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What Is a Notice to Creditors?

How Do I Ensure Creditors Don’t Have a Claim in My Estate?

How can a notice to creditors help manage my estate?

If your loved one has passed, and you are the executor of their will — their personal representative — it is your responsibility to send out notices to creditors, to make sure that they do not have a claim in the assets that will get distributed. This is an important aspect of estate planning that a Gainesville elder law attorney can help you with.

Find an elder law attorney in Gainesville

If you need assistance with an elder law issue, our attorneys at the Miller Elder Law Firm can help. Call us, and speak with a knowledgeable, experienced lawyer today.


“A notice to creditors is actually an official form that’s approved by the Florida bar that if I was a personal representative in an estate or the executor–now we call them personal representatives–if I was the personal representative in an estate I want to make sure that I notice all the potential creditors. I have to make a diligent search to see what creditors are out there. If I know that I’d get the mail, and I’m looking through my dad’s stuff, and I see that there’s a bill to a hospital or that they had Medicare, we want to make sure we notice Medicare, and then make sure they don’t have a claim.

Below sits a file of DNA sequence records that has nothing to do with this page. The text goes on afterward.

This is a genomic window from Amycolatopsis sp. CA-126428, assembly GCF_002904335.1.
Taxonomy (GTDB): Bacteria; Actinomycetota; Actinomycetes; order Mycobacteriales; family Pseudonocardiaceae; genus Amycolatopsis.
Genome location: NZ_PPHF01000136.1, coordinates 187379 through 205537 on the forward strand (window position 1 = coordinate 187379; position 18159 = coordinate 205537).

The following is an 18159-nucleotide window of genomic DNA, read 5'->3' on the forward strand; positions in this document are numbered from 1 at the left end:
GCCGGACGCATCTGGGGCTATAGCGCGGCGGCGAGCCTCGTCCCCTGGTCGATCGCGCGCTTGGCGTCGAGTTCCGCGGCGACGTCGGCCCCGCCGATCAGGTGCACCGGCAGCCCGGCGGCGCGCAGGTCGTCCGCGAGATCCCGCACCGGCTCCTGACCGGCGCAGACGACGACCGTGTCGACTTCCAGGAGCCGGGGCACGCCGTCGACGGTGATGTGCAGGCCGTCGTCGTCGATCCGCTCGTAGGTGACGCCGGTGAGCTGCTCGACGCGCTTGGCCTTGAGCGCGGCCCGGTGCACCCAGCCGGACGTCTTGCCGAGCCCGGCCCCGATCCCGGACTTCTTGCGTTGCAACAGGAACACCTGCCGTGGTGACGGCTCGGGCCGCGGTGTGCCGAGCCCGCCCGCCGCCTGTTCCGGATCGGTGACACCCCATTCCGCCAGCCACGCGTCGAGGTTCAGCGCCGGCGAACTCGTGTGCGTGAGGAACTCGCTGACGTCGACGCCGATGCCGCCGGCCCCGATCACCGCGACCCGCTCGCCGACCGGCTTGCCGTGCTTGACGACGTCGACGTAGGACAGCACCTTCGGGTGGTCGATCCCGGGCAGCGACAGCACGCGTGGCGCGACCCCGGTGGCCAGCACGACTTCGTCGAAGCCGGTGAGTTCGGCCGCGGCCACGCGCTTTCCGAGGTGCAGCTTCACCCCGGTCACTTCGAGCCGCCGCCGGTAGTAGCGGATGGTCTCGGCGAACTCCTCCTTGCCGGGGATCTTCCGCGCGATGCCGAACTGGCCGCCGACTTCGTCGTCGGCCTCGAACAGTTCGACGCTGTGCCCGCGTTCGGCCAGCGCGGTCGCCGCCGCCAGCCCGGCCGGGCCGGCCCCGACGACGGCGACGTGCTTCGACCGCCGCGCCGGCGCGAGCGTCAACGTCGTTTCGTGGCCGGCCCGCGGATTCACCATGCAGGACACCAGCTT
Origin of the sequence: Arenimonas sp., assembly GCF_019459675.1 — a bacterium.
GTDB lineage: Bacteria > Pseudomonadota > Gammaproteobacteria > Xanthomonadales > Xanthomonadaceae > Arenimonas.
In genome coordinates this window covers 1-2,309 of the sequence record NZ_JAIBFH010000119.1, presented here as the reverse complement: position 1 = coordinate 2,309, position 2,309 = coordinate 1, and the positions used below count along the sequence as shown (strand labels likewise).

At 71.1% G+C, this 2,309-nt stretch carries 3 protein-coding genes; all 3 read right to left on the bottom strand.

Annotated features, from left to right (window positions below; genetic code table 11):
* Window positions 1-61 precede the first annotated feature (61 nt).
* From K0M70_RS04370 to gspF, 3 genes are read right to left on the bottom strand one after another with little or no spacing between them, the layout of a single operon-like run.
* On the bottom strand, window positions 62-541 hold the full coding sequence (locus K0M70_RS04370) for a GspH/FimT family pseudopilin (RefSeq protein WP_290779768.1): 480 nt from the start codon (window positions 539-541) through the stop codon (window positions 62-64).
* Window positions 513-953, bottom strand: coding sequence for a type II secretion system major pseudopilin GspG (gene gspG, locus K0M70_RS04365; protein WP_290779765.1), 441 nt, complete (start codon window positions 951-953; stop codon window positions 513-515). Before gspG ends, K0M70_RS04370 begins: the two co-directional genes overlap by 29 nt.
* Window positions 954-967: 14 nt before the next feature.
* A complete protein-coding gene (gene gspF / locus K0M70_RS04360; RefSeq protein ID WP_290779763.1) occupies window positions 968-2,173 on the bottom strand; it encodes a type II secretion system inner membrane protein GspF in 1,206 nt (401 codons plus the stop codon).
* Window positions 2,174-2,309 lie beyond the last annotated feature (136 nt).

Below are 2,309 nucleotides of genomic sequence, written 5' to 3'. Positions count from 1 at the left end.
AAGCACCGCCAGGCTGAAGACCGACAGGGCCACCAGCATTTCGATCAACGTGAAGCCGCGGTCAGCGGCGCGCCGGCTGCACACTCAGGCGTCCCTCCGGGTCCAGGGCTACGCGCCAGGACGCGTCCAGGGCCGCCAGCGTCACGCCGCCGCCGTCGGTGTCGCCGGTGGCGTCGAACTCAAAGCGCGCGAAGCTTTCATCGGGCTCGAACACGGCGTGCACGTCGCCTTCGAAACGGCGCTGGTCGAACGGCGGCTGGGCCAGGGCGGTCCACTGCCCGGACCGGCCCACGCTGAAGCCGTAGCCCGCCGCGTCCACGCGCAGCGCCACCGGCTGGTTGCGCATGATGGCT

Those would be potential creditors in the case, and as the personal representative, I would have a duty to send out a physical notice to creditors, to them, saying, ‘Hey, you got 30 days to file a claim in the estate.’ Once I do that and once I publish in the newspaper, then the claims period ends. After that point, if I’ve done my job or I’ve diligently sent out all those notices, done my stuff in the newspaper, then those claims of creditors can be waived.

After that time, if you’ve done your job right, you diligently searched, you sent out your creditor letters, you published in the newspaper, then the door is closed and creditors cannot come back later on and say, ‘Hey, I was owed $100,000. I didn’t make a claim in the estate.’ If you did your job right, that claim from that creditor can be extinguished.”